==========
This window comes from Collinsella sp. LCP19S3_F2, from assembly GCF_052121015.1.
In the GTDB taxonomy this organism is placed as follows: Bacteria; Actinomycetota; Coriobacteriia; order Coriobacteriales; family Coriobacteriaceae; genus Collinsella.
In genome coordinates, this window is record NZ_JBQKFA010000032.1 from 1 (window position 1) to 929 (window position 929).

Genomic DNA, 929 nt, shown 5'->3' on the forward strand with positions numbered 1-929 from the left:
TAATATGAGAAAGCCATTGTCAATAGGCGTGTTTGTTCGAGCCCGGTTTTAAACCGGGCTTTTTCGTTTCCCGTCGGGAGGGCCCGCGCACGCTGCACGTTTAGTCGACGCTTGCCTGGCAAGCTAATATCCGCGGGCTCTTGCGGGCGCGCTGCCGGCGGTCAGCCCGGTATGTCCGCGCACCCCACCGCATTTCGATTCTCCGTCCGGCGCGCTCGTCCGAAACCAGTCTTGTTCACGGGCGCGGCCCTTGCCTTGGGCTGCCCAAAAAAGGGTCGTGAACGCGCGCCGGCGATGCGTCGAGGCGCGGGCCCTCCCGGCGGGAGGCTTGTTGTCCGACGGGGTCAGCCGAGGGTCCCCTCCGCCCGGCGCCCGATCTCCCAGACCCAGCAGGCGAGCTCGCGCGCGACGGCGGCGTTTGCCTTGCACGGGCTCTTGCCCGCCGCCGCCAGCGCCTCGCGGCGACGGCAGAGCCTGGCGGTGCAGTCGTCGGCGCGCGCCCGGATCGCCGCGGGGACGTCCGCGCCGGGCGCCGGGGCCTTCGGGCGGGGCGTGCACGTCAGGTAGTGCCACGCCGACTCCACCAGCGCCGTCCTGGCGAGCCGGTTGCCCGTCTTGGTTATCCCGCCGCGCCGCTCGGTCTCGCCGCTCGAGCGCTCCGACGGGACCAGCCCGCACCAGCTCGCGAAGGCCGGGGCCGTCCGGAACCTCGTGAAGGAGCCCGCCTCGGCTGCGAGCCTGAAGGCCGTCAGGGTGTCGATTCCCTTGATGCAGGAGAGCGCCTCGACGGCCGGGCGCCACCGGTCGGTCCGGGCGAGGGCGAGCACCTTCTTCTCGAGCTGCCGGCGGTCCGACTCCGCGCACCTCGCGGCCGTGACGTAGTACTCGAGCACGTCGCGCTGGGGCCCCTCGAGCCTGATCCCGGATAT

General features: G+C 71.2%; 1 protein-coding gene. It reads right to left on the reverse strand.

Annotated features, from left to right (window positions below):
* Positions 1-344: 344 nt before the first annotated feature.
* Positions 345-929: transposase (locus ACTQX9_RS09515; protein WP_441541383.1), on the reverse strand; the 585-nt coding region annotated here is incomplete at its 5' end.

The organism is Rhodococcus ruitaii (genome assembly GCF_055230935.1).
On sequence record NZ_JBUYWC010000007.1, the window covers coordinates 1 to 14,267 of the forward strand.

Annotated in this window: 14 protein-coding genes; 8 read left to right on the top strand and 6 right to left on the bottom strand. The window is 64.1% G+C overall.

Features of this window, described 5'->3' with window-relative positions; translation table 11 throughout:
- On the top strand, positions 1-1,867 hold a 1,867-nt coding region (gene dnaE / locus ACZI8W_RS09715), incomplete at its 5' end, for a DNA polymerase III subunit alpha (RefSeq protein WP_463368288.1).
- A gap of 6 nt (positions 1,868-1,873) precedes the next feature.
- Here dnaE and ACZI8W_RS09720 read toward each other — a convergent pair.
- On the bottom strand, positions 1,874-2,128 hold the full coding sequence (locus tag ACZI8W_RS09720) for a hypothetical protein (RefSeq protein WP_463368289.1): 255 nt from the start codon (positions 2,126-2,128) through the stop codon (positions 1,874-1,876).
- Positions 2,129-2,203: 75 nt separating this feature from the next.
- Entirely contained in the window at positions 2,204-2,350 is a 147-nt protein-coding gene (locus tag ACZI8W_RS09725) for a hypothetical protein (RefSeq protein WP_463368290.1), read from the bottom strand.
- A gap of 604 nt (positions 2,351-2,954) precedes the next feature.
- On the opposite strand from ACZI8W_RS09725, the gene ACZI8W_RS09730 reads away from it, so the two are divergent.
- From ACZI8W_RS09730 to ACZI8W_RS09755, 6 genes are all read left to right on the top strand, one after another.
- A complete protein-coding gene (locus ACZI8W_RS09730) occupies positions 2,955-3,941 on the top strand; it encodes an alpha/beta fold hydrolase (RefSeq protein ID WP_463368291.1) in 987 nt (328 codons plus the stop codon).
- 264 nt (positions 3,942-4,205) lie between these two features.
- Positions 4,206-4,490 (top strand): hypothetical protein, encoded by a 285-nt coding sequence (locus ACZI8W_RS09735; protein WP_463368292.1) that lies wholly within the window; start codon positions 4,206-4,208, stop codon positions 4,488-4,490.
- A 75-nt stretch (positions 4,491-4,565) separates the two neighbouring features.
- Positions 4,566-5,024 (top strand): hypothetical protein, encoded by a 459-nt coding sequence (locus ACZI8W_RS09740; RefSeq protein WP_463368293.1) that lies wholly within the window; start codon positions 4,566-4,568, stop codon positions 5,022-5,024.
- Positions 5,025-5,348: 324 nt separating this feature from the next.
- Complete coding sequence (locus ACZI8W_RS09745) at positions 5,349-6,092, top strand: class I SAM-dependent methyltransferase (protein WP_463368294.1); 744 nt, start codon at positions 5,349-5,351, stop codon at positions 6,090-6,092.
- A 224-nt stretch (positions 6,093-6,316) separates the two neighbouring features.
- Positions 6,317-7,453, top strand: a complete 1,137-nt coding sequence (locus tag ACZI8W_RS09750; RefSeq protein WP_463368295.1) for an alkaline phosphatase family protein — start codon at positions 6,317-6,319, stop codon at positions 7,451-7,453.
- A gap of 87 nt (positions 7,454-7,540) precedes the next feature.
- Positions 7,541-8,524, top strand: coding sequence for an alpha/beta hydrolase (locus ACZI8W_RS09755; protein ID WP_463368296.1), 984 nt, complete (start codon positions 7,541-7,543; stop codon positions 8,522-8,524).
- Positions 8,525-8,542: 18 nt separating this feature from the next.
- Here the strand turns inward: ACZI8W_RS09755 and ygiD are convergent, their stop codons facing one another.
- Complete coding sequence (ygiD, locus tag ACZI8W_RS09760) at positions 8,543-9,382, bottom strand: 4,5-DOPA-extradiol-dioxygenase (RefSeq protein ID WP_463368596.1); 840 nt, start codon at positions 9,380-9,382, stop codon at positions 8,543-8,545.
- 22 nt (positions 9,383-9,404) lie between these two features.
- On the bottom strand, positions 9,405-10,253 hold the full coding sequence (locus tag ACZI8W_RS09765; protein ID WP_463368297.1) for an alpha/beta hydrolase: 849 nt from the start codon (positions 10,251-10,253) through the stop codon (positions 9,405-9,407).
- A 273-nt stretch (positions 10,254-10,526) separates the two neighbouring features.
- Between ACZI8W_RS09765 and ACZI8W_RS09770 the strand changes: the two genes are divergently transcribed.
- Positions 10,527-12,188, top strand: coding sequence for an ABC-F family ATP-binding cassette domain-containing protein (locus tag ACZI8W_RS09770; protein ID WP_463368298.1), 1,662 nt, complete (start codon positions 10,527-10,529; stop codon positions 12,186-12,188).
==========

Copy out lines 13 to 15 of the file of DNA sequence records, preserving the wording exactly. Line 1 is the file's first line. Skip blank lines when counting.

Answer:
Features of this window, described 5'->3' with window-relative positions; translation table 11 throughout:
- On the top strand, positions 1-1,867 hold a 1,867-nt coding region (gene dnaE / locus ACZI8W_RS09715), incomplete at its 5' end, for a DNA polymerase III subunit alpha (RefSeq protein WP_463368288.1).
- A gap of 6 nt (positions 1,868-1,873) precedes the next feature.